Defibrillators put in public places to aid emergencies

Sue Carey from Bowen and Leeming Opticians with North West Ambulance Service paramedic Steve Nicholls
Sue Carey from Bowen and Leeming Opticians with North West Ambulance Service paramedic Steve Nicholls
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NEW defibrillators have been placed in two public locations in Wigan to help with emergency situations.

The move is part of a North West Ambulance Service (NWAS) initiative to place the life-saving pieces of equipment where there could be a higher risk of a cardiac arrest occurring.

Members of the Standish community and Friends of Standish Library, with the newly installed defibrillator, positioned outside TWC, Wigan Road, Standish

Members of the Standish community and Friends of Standish Library, with the newly installed defibrillator, positioned outside TWC, Wigan Road, Standish

This includes sports facilities, shopping centres, transport links and others where there is a high volume of visitors. NWAS will also support schools, companies, voluntary organisations in placing their own defibrillators – the details of which are then logged with 999 Control to advise if there is a cardiac arrest at the scene.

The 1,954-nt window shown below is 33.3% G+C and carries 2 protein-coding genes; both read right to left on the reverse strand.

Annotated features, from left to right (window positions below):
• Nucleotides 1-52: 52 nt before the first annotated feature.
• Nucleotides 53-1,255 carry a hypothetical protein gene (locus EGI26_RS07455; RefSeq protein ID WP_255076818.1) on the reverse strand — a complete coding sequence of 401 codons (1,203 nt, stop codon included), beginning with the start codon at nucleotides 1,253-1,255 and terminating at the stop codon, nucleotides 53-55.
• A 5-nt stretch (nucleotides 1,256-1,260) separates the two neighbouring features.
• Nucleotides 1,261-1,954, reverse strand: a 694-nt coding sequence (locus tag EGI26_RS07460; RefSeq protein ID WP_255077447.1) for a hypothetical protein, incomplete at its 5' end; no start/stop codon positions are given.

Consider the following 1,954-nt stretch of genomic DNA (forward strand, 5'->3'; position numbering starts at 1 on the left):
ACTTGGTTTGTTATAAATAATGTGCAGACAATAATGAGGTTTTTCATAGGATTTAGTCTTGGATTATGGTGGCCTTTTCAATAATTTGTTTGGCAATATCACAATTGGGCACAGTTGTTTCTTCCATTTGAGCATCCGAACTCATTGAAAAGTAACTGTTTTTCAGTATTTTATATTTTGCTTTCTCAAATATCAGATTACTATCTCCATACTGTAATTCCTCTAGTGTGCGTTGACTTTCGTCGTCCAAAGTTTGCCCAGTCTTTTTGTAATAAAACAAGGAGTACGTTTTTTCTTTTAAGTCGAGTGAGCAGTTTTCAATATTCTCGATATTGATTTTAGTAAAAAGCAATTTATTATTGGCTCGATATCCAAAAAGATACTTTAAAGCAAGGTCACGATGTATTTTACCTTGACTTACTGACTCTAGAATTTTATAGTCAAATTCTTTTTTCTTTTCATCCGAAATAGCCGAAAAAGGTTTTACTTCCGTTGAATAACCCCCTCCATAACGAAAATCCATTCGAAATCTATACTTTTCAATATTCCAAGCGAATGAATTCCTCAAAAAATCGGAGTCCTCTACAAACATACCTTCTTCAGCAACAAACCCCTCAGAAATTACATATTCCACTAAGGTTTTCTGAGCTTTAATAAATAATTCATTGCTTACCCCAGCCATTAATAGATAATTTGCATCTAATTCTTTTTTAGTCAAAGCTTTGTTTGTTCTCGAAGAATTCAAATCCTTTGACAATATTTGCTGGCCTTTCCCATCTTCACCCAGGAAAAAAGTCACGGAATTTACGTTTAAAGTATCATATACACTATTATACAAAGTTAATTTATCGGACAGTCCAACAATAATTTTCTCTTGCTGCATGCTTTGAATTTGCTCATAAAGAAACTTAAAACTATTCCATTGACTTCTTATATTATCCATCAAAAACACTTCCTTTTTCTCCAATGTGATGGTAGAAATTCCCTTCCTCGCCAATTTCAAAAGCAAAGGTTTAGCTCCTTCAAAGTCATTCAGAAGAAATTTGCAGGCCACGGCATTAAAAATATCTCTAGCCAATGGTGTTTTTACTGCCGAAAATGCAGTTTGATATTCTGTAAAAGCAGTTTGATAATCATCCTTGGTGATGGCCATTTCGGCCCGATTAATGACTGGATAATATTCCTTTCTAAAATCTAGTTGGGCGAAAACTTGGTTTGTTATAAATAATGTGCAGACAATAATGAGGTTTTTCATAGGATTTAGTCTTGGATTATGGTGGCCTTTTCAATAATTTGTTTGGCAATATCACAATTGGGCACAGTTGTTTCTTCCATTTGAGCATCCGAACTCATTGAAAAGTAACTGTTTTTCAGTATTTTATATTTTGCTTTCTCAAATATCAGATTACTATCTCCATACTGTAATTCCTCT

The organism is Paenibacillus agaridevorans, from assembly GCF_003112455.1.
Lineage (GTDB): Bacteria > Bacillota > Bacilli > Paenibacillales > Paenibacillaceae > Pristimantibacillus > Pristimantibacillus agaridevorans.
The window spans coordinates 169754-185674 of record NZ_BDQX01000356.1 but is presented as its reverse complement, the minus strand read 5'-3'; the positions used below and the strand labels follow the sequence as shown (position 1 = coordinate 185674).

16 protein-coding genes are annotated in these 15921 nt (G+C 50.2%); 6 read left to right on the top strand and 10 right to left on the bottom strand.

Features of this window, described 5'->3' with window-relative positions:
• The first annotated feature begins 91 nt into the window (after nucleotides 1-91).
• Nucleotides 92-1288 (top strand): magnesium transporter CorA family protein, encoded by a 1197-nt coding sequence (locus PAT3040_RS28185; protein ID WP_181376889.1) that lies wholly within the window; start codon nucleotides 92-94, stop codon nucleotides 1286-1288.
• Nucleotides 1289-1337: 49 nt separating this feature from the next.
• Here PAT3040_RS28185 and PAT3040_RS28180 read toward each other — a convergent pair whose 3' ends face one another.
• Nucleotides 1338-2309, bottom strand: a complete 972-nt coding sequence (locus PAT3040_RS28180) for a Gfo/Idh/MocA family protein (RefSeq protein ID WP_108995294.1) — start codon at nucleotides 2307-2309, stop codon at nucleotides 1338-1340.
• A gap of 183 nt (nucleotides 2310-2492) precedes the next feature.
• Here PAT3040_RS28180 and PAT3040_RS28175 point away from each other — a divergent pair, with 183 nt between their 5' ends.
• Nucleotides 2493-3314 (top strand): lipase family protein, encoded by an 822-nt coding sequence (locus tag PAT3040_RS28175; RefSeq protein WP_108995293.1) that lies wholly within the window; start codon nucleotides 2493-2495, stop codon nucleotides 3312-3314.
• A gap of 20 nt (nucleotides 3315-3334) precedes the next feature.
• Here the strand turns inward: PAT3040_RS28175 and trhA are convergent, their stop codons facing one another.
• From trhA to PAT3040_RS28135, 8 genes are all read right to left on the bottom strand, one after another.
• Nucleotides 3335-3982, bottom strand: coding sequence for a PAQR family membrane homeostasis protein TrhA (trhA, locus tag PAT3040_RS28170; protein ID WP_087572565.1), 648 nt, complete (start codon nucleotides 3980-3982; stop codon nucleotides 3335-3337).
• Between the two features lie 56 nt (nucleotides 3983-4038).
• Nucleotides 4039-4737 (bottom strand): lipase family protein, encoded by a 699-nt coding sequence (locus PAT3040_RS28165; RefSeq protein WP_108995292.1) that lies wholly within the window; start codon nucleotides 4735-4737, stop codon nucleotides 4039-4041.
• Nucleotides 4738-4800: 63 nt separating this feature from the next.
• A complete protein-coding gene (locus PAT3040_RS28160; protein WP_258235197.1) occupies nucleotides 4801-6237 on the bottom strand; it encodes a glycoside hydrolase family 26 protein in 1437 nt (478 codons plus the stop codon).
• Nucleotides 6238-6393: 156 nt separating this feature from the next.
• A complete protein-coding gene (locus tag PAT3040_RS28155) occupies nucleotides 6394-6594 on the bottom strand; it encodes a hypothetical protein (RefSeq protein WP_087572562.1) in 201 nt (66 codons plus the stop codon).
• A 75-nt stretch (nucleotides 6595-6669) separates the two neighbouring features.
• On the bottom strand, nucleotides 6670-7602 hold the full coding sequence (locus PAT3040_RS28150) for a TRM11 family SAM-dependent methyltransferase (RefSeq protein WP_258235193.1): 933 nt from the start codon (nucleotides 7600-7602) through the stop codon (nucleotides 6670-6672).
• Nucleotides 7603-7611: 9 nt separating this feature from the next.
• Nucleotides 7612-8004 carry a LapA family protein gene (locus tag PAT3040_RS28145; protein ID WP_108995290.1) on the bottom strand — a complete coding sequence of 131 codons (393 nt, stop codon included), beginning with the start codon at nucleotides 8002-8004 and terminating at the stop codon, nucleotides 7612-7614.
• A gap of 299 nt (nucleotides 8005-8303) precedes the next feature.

They will be located close to the Wiper Company in Standish and Bowen and Leeming opticians in Ashton.

Steve Nicholls, Community Resus Officer for North West Ambulance Service said: “NWAS are pleased to have been involved in placing the defibrillator and case in Ashton and also the two defibrillators in Standish. We have been working closely with the Friends of Standish Library.

“We are looking at doing training sessions for the local businesses and the public in the areas so people know what to do in the event of a cardiac arrest.

“When someone goes into cardiac arrest it is vital to recognise the emergency, start CPR but also to get the defibrillator and apply the pads.

“The 999 Centre will give the code which will allow the person to obtain the defibrillator. The machines are so simple to use and you really cannot do any further harm to the patient.

“They only allow you to deliver a shock if a patient is in a specific rhythm. The defibrillator delivers an electric pulse through the chest, in an attempt to restore normal heart rhythm.

“A patient’s chance of survival decreases 10 per cent for every one minute that passes without defibrillation. With the application of a defibrillator within five minutes of collapse the best possible chance of survival is maintained.”